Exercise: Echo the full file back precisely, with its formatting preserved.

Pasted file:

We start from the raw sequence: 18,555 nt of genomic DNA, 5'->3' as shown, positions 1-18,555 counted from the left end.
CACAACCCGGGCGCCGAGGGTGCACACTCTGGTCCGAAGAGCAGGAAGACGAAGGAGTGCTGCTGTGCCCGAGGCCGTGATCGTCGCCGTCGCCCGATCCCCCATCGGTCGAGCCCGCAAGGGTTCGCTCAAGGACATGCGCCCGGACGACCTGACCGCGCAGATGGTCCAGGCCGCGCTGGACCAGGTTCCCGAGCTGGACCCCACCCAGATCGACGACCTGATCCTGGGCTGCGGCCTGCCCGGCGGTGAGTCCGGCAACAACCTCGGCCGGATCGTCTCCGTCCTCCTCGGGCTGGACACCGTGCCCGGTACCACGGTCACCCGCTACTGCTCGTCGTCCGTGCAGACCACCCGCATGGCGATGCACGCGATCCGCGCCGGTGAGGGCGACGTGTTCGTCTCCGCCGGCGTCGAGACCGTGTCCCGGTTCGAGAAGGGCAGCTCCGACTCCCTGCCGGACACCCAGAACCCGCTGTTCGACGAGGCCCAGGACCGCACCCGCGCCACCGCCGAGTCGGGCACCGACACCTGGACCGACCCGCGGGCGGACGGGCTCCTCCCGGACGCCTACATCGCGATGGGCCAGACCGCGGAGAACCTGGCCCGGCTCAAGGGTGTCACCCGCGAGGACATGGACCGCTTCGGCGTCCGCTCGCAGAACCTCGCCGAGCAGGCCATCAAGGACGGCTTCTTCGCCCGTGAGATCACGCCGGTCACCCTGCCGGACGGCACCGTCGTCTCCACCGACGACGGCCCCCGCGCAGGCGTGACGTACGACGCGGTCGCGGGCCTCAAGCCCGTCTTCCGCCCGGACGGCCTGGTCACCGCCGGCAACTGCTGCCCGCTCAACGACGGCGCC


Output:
We start from the raw sequence: 18,555 nt of genomic DNA, 5'->3' as shown, positions 1-18,555 counted from the left end.
CACAACCCGGGCGCCGAGGGTGCACACTCTGGTCCGAAGAGCAGGAAGACGAAGGAGTGCTGCTGTGCCCGAGGCCGTGATCGTCGCCGTCGCCCGATCCCCCATCGGTCGAGCCCGCAAGGGTTCGCTCAAGGACATGCGCCCGGACGACCTGACCGCGCAGATGGTCCAGGCCGCGCTGGACCAGGTTCCCGAGCTGGACCCCACCCAGATCGACGACCTGATCCTGGGCTGCGGCCTGCCCGGCGGTGAGTCCGGCAACAACCTCGGCCGGATCGTCTCCGTCCTCCTCGGGCTGGACACCGTGCCCGGTACCACGGTCACCCGCTACTGCTCGTCGTCCGTGCAGACCACCCGCATGGCGATGCACGCGATCCGCGCCGGTGAGGGCGACGTGTTCGTCTCCGCCGGCGTCGAGACCGTGTCCCGGTTCGAGAAGGGCAGCTCCGACTCCCTGCCGGACACCCAGAACCCGCTGTTCGACGAGGCCCAGGACCGCACCCGCGCCACCGCCGAGTCGGGCACCGACACCTGGACCGACCCGCGGGCGGACGGGCTCCTCCCGGACGCCTACATCGCGATGGGCCAGACCGCGGAGAACCTGGCCCGGCTCAAGGGTGTCACCCGCGAGGACATGGACCGCTTCGGCGTCCGCTCGCAGAACCTCGCCGAGCAGGCCATCAAGGACGGCTTCTTCGCCCGTGAGATCACGCCGGTCACCCTGCCGGACGGCACCGTCGTCTCCACCGACGACGGCCCCCGCGCAGGCGTGACGTACGACGCGGTCGCGGGCCTCAAGCCCGTCTTCCGCCCGGACGGCCTGGTCACCGCCGGCAACTGCTGCCCGCTCAACGACGGCGCC